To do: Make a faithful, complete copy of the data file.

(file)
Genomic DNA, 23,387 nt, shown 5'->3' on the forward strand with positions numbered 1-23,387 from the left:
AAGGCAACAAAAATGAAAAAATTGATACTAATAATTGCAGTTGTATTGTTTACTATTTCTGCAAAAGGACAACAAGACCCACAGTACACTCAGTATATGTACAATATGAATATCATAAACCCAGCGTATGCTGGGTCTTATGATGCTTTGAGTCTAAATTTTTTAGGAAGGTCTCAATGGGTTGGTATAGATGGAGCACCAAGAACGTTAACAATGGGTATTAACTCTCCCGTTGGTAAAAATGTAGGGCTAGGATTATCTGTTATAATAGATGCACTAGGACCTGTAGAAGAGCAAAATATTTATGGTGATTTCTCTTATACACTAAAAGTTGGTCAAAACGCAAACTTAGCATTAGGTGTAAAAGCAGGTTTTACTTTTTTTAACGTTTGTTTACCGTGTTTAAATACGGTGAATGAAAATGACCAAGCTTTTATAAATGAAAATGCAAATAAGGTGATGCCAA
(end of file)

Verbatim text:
Genomic DNA, 23,387 nt, shown 5'->3' on the forward strand with positions numbered 1-23,387 from the left:
AAGGCAACAAAAATGAAAAAATTGATACTAATAATTGCAGTTGTATTGTTTACTATTTCTGCAAAAGGACAACAAGACCCACAGTACACTCAGTATATGTACAATATGAATATCATAAACCCAGCGTATGCTGGGTCTTATGATGCTTTGAGTCTAAATTTTTTAGGAAGGTCTCAATGGGTTGGTATAGATGGAGCACCAAGAACGTTAACAATGGGTATTAACTCTCCCGTTGGTAAAAATGTAGGGCTAGGATTATCTGTTATAATAGATGCACTAGGACCTGTAGAAGAGCAAAATATTTATGGTGATTTCTCTTATACACTAAAAGTTGGTCAAAACGCAAACTTAGCATTAGGTGTAAAAGCAGGTTTTACTTTTTTTAACGTTTGTTTACCGTGTTTAAATACGGTGAATGAAAATGACCAAGCTTTTATAAATGAAAATGCAAATAAGGTGATGCCAA